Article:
So watching the newly released Shout Factory DVD of this rather amazing collection of eclectic talent was an almost entirely new experience. But it certainly brought back memories of how pop and rock music was presented in the early ’60s. This show was filmed in October, 1964, at the Santa Monica Civic Auditorium in front of a group of mostly high school students over a two-day period, performed twice for a live audience and once without.
What made it into theaters was the second filmed performance. The lineup is truly inspired and included, among others, hosts Jan & Dean, Chuck Berry, Gerry and The Pacemakers, Smokey Robinson and The Miracles, Marvin Gaye, Lesley Gore, The Beach Boys, James Brown and the closing act, the still rising Rolling Stones, before The Last Time, before Satisfaction, before worldwide acclaim. You see what I mean about a varied lineup spanning several genres.
It’s all presented in a style you would never see today. All the acts performed live, a big plus, and all acquitted themselves quite well. The camera work is steady, not choppy. There are no quick cuts with nonsensical flashes of scenes that have no relation to the music as we’ve become accustomed with music videos as well as film. The action stays on the entertainers and for that the film is greatly enhanced.
The one novelty that you might object to is the presence of dancers throughout most of each of the artists’ sets, giving performances that can only be described as filled with over-the-top exuberance, literally all over the stage. In back of the artists, sometimes in front, next to, working out in the dance moves of the day or borderline modern dance/entertainment style choreography. These are pros though and it’s remarkable the energy level they keep up. (continue reading…)
I had a taste of The List when I saw Rosanne Cash in concert this past July at the Infinity Music Hall in Norfolk, Connecticut.
She performed six selections that night from the album released in September of songs chosen from a list put together by her father Johnny Cash as a musical education for his teen-age daughter in 1973.
The songs on The List are pure country, pure American music as Rosanne puts it, and she brings her special vocal interpretations to them along with wonderful arrangements by her husband John Leventhal, who plays just about all the instruments except for drums.
She also has some special guests in Bruce Springsteen, Elvis Costello, Jeff Tweedy and Rufus Wainwright, who put a harmony to Cash’s lead on one song each. The result is an album that started as an education for Rosanne but is now one for the listening audience.
Miss The Mississippi And You, written by William Heagney, is a surprising opener for the album because it’s so unlike anything else on it. It’s the only song arranged with a swing jazz feel, melancholy but light in comparison with much of the subsequent fare. What it shares with the other selections is Leventhal’s basic, pared-down and meticulous arrangement that sees him interweaving guitars and other instruments, as he does on all the tracks.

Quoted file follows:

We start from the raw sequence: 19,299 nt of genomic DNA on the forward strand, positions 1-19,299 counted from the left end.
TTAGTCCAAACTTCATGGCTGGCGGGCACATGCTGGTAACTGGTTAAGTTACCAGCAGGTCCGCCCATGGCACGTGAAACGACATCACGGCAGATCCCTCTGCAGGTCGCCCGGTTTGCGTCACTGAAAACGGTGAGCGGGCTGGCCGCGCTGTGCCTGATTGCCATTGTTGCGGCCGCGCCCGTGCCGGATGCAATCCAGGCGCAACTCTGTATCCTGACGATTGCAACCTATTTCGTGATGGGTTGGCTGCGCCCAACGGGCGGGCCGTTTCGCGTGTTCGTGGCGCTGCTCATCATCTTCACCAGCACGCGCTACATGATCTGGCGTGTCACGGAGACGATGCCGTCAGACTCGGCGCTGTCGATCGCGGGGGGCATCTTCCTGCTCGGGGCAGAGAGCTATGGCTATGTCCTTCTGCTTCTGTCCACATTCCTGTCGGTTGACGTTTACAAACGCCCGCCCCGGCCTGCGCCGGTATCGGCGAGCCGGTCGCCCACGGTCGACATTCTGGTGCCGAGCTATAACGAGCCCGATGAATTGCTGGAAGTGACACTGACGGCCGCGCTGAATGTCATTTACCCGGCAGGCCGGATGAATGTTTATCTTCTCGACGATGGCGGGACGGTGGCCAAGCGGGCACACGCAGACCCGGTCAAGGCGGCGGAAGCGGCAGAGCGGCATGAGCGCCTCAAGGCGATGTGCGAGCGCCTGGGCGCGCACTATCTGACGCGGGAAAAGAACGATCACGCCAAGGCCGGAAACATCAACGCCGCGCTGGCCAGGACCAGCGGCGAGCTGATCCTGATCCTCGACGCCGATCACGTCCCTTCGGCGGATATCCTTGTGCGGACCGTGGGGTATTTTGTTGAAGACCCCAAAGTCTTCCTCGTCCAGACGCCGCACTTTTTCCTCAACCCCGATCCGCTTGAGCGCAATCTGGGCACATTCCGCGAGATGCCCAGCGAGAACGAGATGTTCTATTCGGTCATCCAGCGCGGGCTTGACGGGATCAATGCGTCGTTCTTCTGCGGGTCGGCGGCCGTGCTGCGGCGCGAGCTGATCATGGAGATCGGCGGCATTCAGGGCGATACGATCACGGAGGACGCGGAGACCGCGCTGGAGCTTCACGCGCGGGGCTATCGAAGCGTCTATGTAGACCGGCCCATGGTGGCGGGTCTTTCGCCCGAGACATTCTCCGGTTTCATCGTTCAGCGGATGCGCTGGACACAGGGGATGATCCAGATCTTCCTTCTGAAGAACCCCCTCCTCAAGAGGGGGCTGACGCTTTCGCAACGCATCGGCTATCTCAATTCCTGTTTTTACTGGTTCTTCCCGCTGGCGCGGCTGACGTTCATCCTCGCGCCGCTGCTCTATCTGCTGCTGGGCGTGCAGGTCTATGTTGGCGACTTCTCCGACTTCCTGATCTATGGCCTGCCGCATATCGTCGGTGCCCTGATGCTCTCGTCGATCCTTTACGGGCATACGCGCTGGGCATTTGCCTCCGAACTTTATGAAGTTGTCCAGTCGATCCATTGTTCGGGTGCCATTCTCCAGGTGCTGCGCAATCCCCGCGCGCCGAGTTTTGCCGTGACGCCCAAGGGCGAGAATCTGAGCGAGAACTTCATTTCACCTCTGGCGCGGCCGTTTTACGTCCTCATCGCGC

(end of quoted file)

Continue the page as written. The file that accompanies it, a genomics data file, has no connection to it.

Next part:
The traditional Motherless Children is a smouldering, slow-burning house on fire, using beautiful substitution chords with intricate interplay of guitars, mandolin and Larry Campbell’s fiddle, topped with Cash’s expressive vocal. Leventhal takes the first lead in a traditional country style easily riding the rhythm, then closes with a full-bore, hard-edged guitar tone on the tag. The track is a highlight of the album. (continue reading…)
Here in the Northeast this summer, we were going to be lucky enough to see the outstanding blues-rock guitarist Mick Taylor on a small club tour.
He rarely plays in the States but Taylor was scheduled to be at four venues in or near Connecticut: Toad’s Place in New Haven, Black-Eyed Sally’s in Hartford, the Iron Horse Music Hall in Northampton, Mass., or if you wanted to drive a little further, Misquamicut Beach in Westerly, R.I.
Unfortunately according to a release from his manager that is posted at Black-Eyed Sally’s, Taylor has been hospitalized with a blood clot in his chest and pleurisy. It appears what was suspected as dehydration is a bit more serious. He has canceled all of his U.S. gigs, but his manager is eager to reschedule in the fall after Taylor’s recovery, which is expected.
Taylor, of course, is best known for having replaced Brian Jones on second guitar in The Rolling Stones. He played with the superstar group in the late ’60s and early ’70s and was part of one of the Stones’ most creative and productive eras, which included the albums Let It Bleed, Get Yer Ya Ya’s Out (live), Sticky Fingers and Exile On Main Street. For me, probably their last truly creative and productive period. (continue reading…)
In the early- to-mid-1970s, it would have been hard to imagine that Marianne Faithfull, a homeless junkie on the streets of London, would have the best of her musical career in front of her. But it’s true. Although still plagued by addiction for some years before getting clean, Faithfull began a comeback in earnest with 1979’s Broken English, a far cry from her ’60s ingenue days that gave her a hit with As Tears Go By, written by Mick Jagger and Keith Richards.